These facts show that the caravel was not a simple small boat. It was rather a small ship designed for inland navigation purposes. The caravel's shallow draft allowed it to be driven right up to ports and riverside settlements. This made trade along the Portuguese coast possible when other ships might have found it too difficult to enter some ports because of their depth or location away from shore. Caravels played an important role in the early exploration of Europe's coastlines. They proved useful in exploring rivers that other boats could not reach and they were also good for searching out trading opportunities along the way.
In addition to being a ship, the caravel was also used as a prison during wars or after attacks from pirates.
A small medieval or later Spanish or Portuguese sailing vessel, generally lateen-rigged with two or three masts. The word is based on caravel, which means "chariot." These ships were used for transporting people and goods across the Atlantic Ocean.
The caravel was first used in Spain around 1450 and soon became popular throughout Europe. They were more stable than monohull vessels and did not suffer from rollers. Caravels also had the advantage of being able to sail close-hauled without risk of broaching over. This made them good traders as well as explorers. Although originally designed for oceanic trade, they eventually were used as military ships during wars or when customs officers were needed on inland waterways.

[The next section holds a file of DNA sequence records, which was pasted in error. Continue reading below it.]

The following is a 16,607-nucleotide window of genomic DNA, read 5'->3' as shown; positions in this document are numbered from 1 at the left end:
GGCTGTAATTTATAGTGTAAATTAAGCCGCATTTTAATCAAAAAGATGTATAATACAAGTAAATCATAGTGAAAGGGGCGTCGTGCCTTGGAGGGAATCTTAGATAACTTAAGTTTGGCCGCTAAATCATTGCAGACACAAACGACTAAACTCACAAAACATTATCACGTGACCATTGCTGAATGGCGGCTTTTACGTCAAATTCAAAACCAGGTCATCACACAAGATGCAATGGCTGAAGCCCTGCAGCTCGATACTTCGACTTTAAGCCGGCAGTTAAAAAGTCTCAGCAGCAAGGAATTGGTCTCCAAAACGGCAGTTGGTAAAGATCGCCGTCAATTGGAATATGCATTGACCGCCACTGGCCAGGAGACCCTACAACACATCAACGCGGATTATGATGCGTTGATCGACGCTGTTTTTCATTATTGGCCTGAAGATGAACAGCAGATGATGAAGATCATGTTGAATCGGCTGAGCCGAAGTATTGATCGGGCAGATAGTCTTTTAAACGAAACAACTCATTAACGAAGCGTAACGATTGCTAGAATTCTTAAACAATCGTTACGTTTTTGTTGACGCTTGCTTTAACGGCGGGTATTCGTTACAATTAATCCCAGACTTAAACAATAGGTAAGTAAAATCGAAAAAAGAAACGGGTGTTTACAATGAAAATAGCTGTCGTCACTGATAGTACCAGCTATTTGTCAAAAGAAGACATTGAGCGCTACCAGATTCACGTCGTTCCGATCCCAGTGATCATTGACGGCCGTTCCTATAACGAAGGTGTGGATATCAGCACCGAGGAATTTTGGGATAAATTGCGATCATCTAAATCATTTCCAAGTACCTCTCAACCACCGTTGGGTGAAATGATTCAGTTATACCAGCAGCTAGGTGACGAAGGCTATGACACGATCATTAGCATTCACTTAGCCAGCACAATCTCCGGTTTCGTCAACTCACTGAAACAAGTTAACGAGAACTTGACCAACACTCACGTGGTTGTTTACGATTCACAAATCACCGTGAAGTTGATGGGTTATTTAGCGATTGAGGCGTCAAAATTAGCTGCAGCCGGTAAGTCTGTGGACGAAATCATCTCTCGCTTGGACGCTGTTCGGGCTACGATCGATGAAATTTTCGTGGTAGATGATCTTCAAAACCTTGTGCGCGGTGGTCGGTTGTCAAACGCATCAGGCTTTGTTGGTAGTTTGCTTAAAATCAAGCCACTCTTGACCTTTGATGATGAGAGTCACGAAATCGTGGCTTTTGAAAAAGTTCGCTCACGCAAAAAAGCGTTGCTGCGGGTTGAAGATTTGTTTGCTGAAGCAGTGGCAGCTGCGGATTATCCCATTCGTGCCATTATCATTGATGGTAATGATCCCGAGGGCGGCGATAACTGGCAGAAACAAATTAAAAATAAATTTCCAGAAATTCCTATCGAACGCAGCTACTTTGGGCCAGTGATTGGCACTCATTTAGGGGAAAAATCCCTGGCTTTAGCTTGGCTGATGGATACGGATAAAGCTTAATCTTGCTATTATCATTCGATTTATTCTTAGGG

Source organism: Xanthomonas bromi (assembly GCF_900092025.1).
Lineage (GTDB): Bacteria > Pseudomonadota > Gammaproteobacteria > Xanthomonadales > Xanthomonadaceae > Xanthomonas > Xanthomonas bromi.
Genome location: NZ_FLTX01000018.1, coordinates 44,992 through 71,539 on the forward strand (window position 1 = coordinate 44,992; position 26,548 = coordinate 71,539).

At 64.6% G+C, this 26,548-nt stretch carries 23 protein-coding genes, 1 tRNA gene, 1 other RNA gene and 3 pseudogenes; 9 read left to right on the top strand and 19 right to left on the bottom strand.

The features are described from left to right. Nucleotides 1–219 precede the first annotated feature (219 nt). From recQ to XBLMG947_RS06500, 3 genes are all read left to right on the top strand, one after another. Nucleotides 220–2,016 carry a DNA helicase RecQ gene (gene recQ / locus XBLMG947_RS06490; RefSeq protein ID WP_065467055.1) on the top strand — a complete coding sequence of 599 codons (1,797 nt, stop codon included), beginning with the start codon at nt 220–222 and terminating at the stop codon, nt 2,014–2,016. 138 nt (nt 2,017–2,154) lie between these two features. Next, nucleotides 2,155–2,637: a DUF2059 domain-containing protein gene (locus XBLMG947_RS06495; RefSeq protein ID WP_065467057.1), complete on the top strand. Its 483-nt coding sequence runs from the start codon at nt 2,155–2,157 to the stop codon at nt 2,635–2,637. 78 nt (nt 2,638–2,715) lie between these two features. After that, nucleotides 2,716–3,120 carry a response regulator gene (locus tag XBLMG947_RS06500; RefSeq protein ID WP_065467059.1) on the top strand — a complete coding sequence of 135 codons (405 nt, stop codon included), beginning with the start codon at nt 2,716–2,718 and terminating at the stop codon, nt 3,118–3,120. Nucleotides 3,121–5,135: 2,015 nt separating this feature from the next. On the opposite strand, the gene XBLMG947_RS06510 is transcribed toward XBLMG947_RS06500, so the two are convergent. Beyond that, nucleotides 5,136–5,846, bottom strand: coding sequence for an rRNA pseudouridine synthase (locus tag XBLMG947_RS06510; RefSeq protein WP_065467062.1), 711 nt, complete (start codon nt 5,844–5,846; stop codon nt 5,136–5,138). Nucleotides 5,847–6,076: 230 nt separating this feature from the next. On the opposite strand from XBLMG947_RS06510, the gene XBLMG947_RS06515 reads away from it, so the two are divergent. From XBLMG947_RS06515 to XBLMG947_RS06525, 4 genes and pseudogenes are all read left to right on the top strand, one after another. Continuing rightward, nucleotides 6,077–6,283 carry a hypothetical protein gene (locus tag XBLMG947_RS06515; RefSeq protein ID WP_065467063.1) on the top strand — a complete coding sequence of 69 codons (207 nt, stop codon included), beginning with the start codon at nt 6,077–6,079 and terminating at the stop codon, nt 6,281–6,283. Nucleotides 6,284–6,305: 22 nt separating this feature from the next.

After the 16th century, when larger, better-armed ships began to appear, caravelles fell out of use except as cargo ships or fishing vessels. But they remain popular today in re-creation societies who build them according to old plans. These boats are now usually called barques because "caravel" has come to mean a small boat in general.
There are many stories about why the name "carvel" was chosen.
The modern classical sarod is around 100 cm (39 inches) long, with a slightly waisted wood body and a skin belly. The large fretless fingerboard on the broad neck is coated in metal to permit unique sliding pitches. It has a flat soundpost and a curved back that fits against your shoulder blade when you play.